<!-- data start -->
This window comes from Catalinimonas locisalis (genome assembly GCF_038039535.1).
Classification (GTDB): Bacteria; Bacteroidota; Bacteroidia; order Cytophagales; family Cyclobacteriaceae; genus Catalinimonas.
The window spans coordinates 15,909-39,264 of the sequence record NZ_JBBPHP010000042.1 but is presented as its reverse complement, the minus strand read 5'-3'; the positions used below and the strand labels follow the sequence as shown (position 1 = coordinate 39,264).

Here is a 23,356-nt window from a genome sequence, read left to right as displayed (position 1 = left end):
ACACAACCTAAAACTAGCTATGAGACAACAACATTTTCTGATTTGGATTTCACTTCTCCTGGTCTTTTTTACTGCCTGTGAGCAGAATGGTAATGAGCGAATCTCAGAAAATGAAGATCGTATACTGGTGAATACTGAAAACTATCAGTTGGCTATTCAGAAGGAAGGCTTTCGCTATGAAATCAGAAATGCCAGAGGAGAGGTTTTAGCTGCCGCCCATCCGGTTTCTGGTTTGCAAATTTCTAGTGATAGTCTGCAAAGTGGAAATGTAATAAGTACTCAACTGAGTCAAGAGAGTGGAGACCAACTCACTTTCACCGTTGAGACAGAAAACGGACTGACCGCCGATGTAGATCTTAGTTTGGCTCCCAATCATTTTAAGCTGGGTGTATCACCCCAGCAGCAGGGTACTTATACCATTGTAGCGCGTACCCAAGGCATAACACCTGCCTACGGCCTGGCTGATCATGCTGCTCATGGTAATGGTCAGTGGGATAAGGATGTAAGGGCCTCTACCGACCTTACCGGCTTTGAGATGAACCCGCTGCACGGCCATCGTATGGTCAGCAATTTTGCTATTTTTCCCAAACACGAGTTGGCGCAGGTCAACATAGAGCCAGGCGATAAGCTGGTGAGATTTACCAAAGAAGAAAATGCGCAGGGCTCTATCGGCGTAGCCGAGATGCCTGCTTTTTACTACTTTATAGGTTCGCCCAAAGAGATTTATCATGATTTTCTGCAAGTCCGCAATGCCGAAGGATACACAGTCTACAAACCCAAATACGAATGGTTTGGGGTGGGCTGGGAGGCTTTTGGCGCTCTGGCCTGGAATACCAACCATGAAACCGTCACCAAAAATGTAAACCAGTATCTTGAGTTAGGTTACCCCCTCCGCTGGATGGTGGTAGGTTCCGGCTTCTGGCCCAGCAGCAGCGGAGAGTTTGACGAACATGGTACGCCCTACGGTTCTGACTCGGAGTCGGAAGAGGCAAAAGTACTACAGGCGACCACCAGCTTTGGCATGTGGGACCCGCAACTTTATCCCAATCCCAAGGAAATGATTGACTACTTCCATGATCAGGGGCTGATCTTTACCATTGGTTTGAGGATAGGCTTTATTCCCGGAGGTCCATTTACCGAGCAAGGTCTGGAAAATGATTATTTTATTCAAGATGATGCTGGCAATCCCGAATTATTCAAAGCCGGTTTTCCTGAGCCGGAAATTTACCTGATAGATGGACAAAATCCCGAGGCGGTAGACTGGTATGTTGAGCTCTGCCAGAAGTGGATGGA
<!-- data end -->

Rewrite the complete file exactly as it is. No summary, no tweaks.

This window comes from Catalinimonas locisalis (genome assembly GCF_038039535.1).
Classification (GTDB): Bacteria; Bacteroidota; Bacteroidia; order Cytophagales; family Cyclobacteriaceae; genus Catalinimonas.
The window spans coordinates 15,909-39,264 of the sequence record NZ_JBBPHP010000042.1 but is presented as its reverse complement, the minus strand read 5'-3'; the positions used below and the strand labels follow the sequence as shown (position 1 = coordinate 39,264).

Here is a 23,356-nt window from a genome sequence, read left to right as displayed (position 1 = left end):
ACACAACCTAAAACTAGCTATGAGACAACAACATTTTCTGATTTGGATTTCACTTCTCCTGGTCTTTTTTACTGCCTGTGAGCAGAATGGTAATGAGCGAATCTCAGAAAATGAAGATCGTATACTGGTGAATACTGAAAACTATCAGTTGGCTATTCAGAAGGAAGGCTTTCGCTATGAAATCAGAAATGCCAGAGGAGAGGTTTTAGCTGCCGCCCATCCGGTTTCTGGTTTGCAAATTTCTAGTGATAGTCTGCAAAGTGGAAATGTAATAAGTACTCAACTGAGTCAAGAGAGTGGAGACCAACTCACTTTCACCGTTGAGACAGAAAACGGACTGACCGCCGATGTAGATCTTAGTTTGGCTCCCAATCATTTTAAGCTGGGTGTATCACCCCAGCAGCAGGGTACTTATACCATTGTAGCGCGTACCCAAGGCATAACACCTGCCTACGGCCTGGCTGATCATGCTGCTCATGGTAATGGTCAGTGGGATAAGGATGTAAGGGCCTCTACCGACCTTACCGGCTTTGAGATGAACCCGCTGCACGGCCATCGTATGGTCAGCAATTTTGCTATTTTTCCCAAACACGAGTTGGCGCAGGTCAACATAGAGCCAGGCGATAAGCTGGTGAGATTTACCAAAGAAGAAAATGCGCAGGGCTCTATCGGCGTAGCCGAGATGCCTGCTTTTTACTACTTTATAGGTTCGCCCAAAGAGATTTATCATGATTTTCTGCAAGTCCGCAATGCCGAAGGATACACAGTCTACAAACCCAAATACGAATGGTTTGGGGTGGGCTGGGAGGCTTTTGGCGCTCTGGCCTGGAATACCAACCATGAAACCGTCACCAAAAATGTAAACCAGTATCTTGAGTTAGGTTACCCCCTCCGCTGGATGGTGGTAGGTTCCGGCTTCTGGCCCAGCAGCAGCGGAGAGTTTGACGAACATGGTACGCCCTACGGTTCTGACTCGGAGTCGGAAGAGGCAAAAGTACTACAGGCGACCACCAGCTTTGGCATGTGGGACCCGCAACTTTATCCCAATCCCAAGGAAATGATTGACTACTTCCATGATCAGGGGCTGATCTTTACCATTGGTTTGAGGATAGGCTTTATTCCCGGAGGTCCATTTACCGAGCAAGGTCTGGAAAATGATTATTTTATTCAAGATGATGCTGGCAATCCCGAATTATTCAAAGCCGGTTTTCCTGAGCCGGAAATTTACCTGATAGATGGACAAAATCCCGAGGCGGTAGACTGGTATGTTGAGCTCTGCCAGAAGTGGATGGA